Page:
Those titles will rotate out as people ascend the stone steps—footprints in the snow attested that many had recently in addition to the dozens who came through before that—to take and trade books, which is entirely the point, of course.

“There is really only so much room in a bookcase anyway, so when you finish it, what do you do with it?” she said. “This way you know it’s going to be free for the next person, and you’re giving them that thrill, like finding a treasure, a bit of unexpected goodness.”

The library looks like it belongs and has been with the 110-year-old house for years, which, in effect, it has.

Little Free Library is a nonprofit organization that intends to increase access to books and grow community connections. It lists more than 80,000 libraries on its website.

There are a number of Little Free libraries in the area, including seven others in the 83814 zip code that are registered on the organization’s website, on which owners have shared a backstory.

Another, for example, was inspired by a “rotted 100-plus-year-old basement window,” which is now the centerpiece of a library six blocks away from Howard’s.

A different one, about a mile north, was built to match the house behind it, including an original pine cone rain chain. One owner has made a library as part of an entire makerspace where community members can experiment with and share tools and ideas.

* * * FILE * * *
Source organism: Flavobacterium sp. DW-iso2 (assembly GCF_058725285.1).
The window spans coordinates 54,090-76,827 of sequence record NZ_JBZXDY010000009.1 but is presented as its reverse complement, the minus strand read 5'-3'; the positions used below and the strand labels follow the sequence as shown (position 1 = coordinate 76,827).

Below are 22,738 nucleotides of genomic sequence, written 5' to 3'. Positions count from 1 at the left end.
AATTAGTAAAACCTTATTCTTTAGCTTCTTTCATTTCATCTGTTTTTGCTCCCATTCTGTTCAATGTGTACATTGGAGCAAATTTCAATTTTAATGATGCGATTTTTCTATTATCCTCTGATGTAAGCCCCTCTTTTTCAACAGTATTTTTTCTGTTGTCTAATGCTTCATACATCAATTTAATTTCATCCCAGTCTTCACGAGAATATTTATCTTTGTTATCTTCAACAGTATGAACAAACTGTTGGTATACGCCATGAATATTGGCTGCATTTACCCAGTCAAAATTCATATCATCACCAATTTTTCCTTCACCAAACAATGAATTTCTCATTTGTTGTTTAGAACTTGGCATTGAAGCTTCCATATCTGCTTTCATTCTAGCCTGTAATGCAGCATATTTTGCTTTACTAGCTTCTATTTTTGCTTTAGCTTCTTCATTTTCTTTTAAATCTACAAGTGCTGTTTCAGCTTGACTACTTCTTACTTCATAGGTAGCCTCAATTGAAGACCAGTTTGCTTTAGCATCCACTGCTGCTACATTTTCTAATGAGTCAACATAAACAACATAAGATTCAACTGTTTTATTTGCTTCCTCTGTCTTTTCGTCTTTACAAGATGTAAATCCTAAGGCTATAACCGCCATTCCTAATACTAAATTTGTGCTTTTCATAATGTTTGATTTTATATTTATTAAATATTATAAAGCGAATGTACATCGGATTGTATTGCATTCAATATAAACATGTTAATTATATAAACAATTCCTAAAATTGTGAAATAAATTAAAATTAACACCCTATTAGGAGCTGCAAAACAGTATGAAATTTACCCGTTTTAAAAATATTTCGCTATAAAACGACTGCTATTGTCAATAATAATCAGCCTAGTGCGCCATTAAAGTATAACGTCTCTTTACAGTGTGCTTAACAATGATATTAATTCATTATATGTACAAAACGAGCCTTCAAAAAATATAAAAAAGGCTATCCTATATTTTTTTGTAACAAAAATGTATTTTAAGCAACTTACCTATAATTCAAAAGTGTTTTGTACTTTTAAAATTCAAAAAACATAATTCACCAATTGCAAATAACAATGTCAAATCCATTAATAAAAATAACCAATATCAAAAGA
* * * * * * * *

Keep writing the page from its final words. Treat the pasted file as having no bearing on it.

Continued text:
Many other owners write in their descriptions how much they love reading and how building these libraries has sparked new friendships with neighbors. It becomes, in effect, a way to build a social network through conversations initiated by the exchanging of books.

But still, this library has generated attention far beyond this block of A Street.

“I think it’s a combination of factors,” Howard said of its popularity. “One, people like the commitment to preserve something, just like an old building. It’s harder, but it’s worthwhile, rather than tearing it down. And I think people just appreciate something for everybody else, for the neighborhood. And I think there are people who appreciate the magic of it, that it’s unexpected.”

This isn’t the only project Howard has worked on. In the corner of her dining room is a dress she designed—and wore—made entirely out of old, unrepairable books. She donned with it a hat that has a caged bird on top of it, also made out of book parts.

Those are just her more recent projects. She would also like to do more and more book binding.

“It’s comforting to be able to see the mechanism in things, with everything so digitized,” she said. “So, creating a book from scratch, I like the antiquated form of it. There’s something very satisfying about creating something and understanding how it works.”

There is still a bit more to do with the library, she said.

Once spring comes, she would like to make it even more inviting by planting more vegetation around it, and there are spots where it needs more trim.

She hasn’t ruled out building more little libraries someday, either.

“It makes the world a fun place to live,” she said, “to have a surprise, to make life more interesting and fun.”